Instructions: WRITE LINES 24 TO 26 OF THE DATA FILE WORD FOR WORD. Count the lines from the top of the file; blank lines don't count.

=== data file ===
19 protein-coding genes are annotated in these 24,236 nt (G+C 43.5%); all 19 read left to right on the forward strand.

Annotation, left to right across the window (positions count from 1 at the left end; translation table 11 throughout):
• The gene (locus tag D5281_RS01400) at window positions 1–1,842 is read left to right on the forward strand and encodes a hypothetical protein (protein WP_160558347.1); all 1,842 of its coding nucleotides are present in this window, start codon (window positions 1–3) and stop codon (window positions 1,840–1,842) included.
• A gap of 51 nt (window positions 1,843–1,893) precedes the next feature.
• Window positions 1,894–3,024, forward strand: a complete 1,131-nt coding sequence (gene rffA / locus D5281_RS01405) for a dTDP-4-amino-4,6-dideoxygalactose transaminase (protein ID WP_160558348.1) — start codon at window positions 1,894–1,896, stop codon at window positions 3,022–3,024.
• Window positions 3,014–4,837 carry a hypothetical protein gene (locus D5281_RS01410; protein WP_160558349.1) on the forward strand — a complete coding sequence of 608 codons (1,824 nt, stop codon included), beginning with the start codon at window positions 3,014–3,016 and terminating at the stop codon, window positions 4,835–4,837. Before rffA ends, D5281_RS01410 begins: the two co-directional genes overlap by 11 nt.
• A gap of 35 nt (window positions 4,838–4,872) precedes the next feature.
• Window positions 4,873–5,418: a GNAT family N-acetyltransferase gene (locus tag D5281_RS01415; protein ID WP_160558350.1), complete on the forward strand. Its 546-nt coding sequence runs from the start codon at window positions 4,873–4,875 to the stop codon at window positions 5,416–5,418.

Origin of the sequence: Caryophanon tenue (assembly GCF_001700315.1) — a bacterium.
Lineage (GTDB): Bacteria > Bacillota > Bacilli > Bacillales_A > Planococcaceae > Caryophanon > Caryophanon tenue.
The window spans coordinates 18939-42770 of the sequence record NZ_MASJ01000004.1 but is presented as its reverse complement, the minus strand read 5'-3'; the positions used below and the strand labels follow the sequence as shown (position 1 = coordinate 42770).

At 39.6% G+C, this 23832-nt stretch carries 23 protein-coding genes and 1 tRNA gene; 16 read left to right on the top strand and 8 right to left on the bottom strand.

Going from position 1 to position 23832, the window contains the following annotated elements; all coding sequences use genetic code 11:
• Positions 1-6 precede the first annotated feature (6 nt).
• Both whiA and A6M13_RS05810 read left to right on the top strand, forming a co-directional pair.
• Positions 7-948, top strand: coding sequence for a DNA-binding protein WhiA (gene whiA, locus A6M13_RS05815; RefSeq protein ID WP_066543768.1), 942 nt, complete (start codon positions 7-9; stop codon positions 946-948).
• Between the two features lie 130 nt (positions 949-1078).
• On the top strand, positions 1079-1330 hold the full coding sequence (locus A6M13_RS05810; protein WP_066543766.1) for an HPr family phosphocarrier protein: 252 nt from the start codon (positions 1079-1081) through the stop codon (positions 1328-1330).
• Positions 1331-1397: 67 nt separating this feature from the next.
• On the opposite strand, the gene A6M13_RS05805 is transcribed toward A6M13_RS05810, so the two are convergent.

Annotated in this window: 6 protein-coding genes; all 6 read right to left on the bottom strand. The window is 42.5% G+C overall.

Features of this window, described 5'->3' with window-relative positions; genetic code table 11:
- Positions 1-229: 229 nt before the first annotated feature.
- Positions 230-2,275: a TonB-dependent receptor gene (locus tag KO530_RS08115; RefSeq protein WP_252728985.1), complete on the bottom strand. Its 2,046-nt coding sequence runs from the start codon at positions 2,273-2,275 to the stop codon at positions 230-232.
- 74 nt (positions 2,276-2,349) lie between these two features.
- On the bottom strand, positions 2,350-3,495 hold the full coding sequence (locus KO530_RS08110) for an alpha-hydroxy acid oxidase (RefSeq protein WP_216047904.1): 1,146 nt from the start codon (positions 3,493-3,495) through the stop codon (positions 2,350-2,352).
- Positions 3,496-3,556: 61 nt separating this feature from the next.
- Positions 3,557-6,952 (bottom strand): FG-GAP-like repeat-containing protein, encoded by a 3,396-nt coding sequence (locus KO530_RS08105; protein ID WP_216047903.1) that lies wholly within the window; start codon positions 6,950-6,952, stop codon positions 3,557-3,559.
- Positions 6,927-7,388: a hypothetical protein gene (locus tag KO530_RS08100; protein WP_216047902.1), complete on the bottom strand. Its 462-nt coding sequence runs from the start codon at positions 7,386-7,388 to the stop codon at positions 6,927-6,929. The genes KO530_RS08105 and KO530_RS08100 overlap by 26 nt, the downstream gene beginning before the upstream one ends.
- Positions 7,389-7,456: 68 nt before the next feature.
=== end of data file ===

- Positions 230-2,275: a TonB-dependent receptor gene (locus tag KO530_RS08115; RefSeq protein WP_252728985.1), complete on the bottom strand. Its 2,046-nt coding sequence runs from the start codon at positions 2,273-2,275 to the stop codon at positions 230-232.
- 74 nt (positions 2,276-2,349) lie between these two features.
- On the bottom strand, positions 2,350-3,495 hold the full coding sequence (locus KO530_RS08110) for an alpha-hydroxy acid oxidase (RefSeq protein WP_216047904.1): 1,146 nt from the start codon (positions 3,493-3,495) through the stop codon (positions 2,350-2,352).